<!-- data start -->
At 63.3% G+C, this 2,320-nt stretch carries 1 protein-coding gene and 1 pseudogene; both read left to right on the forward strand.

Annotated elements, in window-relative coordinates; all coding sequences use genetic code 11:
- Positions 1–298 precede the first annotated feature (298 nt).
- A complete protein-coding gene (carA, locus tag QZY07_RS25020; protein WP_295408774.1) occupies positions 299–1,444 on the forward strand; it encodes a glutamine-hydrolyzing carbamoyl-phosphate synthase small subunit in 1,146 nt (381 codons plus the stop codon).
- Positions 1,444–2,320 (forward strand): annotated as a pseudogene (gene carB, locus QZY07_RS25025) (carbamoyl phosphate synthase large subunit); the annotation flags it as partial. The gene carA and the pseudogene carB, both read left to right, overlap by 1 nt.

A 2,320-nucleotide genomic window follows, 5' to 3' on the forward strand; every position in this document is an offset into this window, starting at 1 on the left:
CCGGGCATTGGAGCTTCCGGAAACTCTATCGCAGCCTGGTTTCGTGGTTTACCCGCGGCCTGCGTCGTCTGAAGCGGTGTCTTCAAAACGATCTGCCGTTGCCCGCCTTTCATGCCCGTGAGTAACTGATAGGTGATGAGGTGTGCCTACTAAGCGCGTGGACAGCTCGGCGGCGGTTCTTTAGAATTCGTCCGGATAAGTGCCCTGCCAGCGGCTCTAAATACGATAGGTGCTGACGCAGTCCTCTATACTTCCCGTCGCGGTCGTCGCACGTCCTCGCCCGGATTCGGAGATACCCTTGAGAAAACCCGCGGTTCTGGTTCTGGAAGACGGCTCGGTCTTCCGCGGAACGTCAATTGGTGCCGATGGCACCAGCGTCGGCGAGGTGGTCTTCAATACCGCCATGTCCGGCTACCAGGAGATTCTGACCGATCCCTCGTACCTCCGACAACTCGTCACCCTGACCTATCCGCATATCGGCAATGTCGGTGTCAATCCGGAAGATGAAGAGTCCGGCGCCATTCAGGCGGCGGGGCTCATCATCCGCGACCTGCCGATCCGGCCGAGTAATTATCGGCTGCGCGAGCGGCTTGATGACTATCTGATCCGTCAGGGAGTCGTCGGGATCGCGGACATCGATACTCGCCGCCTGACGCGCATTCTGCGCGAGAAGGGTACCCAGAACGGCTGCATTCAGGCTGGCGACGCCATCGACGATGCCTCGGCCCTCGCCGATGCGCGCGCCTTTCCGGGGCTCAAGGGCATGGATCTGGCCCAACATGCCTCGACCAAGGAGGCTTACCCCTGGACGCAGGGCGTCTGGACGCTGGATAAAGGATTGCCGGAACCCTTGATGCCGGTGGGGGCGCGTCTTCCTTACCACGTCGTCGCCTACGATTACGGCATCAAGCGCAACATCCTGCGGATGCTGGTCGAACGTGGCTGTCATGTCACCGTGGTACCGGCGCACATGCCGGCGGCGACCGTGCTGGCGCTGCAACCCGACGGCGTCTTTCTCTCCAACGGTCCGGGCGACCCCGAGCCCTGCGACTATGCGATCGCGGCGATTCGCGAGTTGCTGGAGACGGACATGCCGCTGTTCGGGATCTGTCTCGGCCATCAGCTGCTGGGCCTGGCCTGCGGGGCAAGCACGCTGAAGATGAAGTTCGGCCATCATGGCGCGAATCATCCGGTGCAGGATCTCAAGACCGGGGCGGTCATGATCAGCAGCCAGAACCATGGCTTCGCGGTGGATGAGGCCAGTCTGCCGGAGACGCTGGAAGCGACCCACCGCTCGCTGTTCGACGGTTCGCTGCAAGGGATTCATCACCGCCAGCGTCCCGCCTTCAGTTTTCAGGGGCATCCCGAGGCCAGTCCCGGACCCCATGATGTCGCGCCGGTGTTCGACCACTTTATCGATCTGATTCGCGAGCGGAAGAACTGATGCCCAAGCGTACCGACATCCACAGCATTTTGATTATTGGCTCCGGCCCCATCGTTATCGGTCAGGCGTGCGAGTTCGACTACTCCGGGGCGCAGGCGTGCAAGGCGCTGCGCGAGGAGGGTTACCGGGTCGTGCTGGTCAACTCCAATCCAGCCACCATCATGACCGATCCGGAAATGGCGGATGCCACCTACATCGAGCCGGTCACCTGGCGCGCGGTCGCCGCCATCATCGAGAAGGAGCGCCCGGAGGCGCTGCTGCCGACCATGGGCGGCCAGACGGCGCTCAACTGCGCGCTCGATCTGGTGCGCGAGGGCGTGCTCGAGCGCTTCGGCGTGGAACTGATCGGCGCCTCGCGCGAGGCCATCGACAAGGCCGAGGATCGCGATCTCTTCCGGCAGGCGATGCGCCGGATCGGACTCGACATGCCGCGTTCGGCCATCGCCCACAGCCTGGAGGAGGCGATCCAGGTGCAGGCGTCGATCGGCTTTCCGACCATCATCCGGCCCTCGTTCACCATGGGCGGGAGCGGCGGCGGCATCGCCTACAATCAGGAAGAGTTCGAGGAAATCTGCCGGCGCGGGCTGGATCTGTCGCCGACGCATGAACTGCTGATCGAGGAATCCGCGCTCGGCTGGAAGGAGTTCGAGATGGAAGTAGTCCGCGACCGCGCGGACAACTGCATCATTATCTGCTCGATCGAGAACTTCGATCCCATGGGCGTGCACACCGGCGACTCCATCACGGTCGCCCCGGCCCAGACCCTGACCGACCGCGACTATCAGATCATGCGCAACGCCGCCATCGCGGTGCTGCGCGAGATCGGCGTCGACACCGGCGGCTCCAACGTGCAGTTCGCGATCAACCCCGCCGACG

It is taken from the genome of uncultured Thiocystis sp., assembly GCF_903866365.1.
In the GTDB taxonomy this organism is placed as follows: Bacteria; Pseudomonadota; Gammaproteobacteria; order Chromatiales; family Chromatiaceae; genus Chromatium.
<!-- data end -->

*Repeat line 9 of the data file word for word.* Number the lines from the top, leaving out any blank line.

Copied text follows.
In the GTDB taxonomy this organism is placed as follows: Bacteria; Pseudomonadota; Gammaproteobacteria; order Chromatiales; family Chromatiaceae; genus Chromatium.